“The av­er­age five-year-old is es­ti­mated to be con­sum­ing their own body­weight in sugar each year.

“So we are stor­ing up all kinds of trou­ble for our chil­dren and their gen­er­a­tion,” he said.

The study shows that while ac­tiv­ity lev­els among teenage girls have re­mained un­changed, the per­cent­age of boys do­ing an hour’s daily ex­er­cise has dropped from 28 per cent to 22 per cent in just two years.

Scot­land has re­tained its place at the bot­tom of the league ta­ble, with lack of ex­er­cise and the amount of time chil­dren spend in front of TV and com­puter screens high­lighted as a cause for con­cern.

Wales, which was not in­cluded in the first study, re­ceives equal rank­ing with Eng­land, with just 15 per cent of those aged be­tween 11 and 15 man­ag­ing an hour’s ex­er­cise daily.

Last week a study by broad­cast­ing watch­dog Of­com found pre-school chil­dren are now spend­ing an av­er­age of more than four hours a day look­ing at screens.

Among those aged five to 15 the fig­ure rose again, to an av­er­age of five-and-a-half hours.

Fit­ness ex­perts said seden­tary life­styles meant to­day’s chil­dren could see their lives cut short.

Dr Steven Mann, re­search direc­tor at not-for-profit health body, UK Ac­tive, said: “To­day’s chil­dren are the least ac­tive ever and face a tick­ing time-bomb of health is­sues that puts them at se­ri­ous risk of hav­ing shorter lives than their par­ents.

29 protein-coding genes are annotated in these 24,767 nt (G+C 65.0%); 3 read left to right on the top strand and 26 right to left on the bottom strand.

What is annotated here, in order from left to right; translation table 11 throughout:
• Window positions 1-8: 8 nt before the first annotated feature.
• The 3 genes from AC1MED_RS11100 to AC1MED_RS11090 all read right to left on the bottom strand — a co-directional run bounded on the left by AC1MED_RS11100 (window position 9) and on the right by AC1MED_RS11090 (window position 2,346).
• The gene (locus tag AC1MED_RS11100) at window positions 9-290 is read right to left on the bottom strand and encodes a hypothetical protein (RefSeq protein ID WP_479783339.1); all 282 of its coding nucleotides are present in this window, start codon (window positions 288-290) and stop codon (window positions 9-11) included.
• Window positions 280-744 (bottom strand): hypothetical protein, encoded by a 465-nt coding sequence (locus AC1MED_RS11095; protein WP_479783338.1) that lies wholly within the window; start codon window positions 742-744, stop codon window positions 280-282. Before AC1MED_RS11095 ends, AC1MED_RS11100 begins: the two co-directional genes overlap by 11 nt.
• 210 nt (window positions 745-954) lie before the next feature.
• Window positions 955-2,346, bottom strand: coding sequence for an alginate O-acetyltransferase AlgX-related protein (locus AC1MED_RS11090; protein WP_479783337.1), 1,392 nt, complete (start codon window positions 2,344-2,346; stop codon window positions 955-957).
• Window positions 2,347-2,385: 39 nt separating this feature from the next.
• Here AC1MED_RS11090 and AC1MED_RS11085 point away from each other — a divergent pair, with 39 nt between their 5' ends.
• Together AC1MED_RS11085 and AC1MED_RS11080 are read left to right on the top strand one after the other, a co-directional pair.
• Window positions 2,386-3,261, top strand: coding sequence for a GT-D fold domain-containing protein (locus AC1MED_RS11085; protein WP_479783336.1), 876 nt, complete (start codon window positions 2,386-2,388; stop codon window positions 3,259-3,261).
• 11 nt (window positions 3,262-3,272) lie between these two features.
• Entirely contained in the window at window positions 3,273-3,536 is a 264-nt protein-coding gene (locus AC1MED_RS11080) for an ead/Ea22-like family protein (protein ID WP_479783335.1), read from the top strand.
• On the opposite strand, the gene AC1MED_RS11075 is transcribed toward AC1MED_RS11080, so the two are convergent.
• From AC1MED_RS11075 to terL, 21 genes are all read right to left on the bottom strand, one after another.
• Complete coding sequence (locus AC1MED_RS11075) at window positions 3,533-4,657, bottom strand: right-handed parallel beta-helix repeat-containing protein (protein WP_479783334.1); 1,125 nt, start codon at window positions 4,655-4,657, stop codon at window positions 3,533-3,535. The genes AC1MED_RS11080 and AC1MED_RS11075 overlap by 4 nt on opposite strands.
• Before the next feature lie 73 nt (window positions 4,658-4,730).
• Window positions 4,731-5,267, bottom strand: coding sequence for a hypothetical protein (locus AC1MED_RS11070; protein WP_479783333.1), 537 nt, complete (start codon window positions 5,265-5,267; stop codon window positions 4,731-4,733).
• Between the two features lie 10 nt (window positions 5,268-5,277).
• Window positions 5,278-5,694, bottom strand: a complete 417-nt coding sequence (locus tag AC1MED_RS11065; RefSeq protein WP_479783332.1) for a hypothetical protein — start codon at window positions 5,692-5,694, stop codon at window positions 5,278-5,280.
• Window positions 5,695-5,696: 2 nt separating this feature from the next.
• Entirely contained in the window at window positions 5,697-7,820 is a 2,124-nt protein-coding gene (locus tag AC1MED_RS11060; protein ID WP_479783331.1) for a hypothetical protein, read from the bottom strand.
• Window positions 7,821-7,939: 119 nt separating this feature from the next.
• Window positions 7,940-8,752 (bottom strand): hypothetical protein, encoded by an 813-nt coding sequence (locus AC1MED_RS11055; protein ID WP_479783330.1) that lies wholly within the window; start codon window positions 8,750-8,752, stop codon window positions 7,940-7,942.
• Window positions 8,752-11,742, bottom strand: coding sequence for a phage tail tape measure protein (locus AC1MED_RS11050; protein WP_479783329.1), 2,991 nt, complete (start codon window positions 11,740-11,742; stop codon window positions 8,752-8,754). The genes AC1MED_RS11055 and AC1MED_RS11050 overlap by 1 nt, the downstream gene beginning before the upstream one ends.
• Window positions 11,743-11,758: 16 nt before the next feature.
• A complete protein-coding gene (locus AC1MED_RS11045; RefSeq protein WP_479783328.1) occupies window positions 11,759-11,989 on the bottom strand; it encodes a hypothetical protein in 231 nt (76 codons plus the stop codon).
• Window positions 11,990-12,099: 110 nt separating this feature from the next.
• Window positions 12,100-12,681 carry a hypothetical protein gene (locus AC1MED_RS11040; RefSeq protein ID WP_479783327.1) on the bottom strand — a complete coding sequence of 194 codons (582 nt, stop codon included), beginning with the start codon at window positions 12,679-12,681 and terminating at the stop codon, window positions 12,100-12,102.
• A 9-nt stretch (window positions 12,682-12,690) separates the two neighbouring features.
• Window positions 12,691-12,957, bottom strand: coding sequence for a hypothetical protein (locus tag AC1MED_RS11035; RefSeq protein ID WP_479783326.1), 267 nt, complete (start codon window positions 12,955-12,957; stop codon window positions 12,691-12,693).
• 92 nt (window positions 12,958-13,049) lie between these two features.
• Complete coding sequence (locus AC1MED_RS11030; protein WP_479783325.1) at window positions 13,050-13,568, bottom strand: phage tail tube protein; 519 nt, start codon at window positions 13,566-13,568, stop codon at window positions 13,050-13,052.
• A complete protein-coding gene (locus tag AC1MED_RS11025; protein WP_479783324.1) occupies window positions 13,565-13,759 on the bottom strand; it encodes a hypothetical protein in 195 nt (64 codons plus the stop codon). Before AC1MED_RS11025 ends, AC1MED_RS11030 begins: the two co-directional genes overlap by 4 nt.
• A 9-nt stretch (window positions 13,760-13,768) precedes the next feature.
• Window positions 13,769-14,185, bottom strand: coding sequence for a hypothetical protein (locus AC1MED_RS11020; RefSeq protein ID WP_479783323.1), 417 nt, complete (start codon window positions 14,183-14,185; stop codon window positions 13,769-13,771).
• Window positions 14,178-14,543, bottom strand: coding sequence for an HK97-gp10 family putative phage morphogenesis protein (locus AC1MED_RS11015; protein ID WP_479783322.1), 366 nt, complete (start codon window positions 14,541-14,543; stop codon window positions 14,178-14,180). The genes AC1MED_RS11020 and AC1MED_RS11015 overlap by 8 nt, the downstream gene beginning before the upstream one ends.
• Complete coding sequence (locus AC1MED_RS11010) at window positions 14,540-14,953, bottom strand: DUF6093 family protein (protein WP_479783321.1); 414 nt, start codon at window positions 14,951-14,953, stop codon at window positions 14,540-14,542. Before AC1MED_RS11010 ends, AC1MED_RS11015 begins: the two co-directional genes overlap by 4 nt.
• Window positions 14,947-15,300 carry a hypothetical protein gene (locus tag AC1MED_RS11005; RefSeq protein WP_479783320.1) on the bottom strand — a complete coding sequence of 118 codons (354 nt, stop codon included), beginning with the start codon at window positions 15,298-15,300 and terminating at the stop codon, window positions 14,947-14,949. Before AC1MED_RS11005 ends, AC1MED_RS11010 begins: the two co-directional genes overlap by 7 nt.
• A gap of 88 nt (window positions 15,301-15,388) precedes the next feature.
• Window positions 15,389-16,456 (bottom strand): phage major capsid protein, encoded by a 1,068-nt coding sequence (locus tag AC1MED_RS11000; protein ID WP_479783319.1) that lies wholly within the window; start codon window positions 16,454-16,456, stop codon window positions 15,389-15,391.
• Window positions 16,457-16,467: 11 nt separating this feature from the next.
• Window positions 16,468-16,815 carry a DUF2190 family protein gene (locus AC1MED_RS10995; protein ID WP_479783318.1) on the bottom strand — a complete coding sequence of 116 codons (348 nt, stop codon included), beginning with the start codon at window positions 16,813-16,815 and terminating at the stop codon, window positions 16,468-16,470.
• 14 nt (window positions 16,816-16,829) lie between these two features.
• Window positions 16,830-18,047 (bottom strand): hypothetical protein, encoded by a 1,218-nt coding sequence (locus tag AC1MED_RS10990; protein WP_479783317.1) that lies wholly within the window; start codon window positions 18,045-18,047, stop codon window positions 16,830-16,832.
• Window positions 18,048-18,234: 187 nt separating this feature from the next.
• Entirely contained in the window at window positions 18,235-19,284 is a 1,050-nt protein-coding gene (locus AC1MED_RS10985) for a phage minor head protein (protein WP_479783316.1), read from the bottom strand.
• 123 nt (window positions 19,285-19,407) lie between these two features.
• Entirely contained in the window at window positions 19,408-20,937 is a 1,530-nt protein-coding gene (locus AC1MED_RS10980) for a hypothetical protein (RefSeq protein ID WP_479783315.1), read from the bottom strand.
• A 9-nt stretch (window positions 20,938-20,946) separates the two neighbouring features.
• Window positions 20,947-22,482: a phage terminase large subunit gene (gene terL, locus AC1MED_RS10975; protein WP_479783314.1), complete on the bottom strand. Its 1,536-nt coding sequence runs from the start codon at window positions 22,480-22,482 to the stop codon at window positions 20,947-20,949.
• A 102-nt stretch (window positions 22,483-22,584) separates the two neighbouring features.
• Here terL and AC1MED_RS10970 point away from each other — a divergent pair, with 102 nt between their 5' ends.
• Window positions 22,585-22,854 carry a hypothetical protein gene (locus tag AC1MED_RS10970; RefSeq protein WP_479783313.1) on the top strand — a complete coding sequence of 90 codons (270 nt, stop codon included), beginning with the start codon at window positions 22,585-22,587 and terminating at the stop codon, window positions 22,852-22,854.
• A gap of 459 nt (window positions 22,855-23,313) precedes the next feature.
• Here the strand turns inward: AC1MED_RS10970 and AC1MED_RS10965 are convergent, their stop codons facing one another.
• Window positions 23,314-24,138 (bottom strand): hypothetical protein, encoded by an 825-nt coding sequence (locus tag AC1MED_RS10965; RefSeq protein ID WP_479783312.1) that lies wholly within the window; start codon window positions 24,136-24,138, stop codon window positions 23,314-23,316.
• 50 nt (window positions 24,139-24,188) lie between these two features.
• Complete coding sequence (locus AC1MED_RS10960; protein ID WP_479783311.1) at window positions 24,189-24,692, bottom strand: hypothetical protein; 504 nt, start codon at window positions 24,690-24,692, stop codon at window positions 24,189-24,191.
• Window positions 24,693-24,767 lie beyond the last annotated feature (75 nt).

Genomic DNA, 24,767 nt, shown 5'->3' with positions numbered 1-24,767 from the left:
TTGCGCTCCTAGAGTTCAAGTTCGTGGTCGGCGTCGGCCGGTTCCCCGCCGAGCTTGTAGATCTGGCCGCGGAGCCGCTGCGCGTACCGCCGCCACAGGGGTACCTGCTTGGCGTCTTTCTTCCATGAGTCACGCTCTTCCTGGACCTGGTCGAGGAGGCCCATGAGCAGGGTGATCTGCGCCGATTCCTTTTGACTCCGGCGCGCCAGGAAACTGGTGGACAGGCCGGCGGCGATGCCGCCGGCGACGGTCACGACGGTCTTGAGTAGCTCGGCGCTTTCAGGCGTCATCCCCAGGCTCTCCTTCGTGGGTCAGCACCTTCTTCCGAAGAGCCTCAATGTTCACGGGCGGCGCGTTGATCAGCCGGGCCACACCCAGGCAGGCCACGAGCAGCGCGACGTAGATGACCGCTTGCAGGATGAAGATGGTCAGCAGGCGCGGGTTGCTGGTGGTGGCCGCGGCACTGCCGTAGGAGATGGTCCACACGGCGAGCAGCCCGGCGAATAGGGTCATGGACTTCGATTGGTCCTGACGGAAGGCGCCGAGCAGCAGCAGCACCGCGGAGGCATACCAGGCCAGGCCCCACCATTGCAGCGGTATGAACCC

“Move­ment has been stripped out of mod­ern liv­ing, mean­ing Gen­er­a­tion In­ac­tive are driven to school and fed a sta­ple diet of sofa play and screen time, while be­ing starved of out­door ac­tiv­i­ties.”

The or­gan­i­sa­tion is call­ing for Of­sted to rate schools for the fit­ness of chil­dren.

“Un­til we mea­sure phys­i­cal lit­er­acy in the same way as maths and English, we’ ll be pow­er­less to stop this alarm­ing rot,” Dr Mann said.

The best per­form­ing coun­tries were New Zealand, South Africa and Slove­nia.

In Slove­nia, around eight in 10 boys and seven in 10 girls aged be­tween six to 18 took at least an hour’s mod­er­ate to vig­or­ous ac­tiv­ity ev­ery day.

In New Zealand, two-thirds of chil­dren and young peo­ple man­aged this most days while in South Africa around half of chil­dren were es­ti­mated to be do­ing at least an hour’s such ex­er­cise daily.

The re­search by the Ac­tive Healthy Kids Global Al­liance, a net­work of re­searchers and health work­ers, was pre­sented in Bangkok and spans 38 coun­tries from six con­ti­nents, rep­re­sent­ing 60 per cent of the world’s pop­u­la­tion.

Ac­tiv­ity lev­els in Bri­tain have dropped by more than a third in three decades, of­fi­cial data shows, with the av­er­age per­son now walk­ing for less than 10 min­utes a day. Mean­while, calo­rie con­sump­tion has risen, fu­elled by sales of sug­ary drinks.

The coun­try’s chief med­i­cal of­fi­cer re­cently said fam­i­lies need to do more to en­cour­age chil­dren into health­ier eat­ing, and a re­turn to three “proper” meals a day.

Dame Sally Davies urged par­ents to stop al­low­ing chil­dren to help them­selves to snacks from the fridge, say­ing tougher ac­tion was needed in a “call to arms” to ad­dress Bri­tain’s “gob­s­mack­ing” obe­sity cri­sis.

of girls aged 11 to 15 do at least an hour of mod­er­ate in­ten­sity phys­i­cal ac­tiv­ity per day in the United King­dom of boys aged 11 to 15 do at least an hour of mod­er­ate in­ten­sity phys­i­cal ac­tiv­ity per day in the United King­dom


Govern­ment ad­vice says chil­dren should do at least an hour of mod­er­ate in­ten­sity phys­i­cal ac­tiv­ity per day.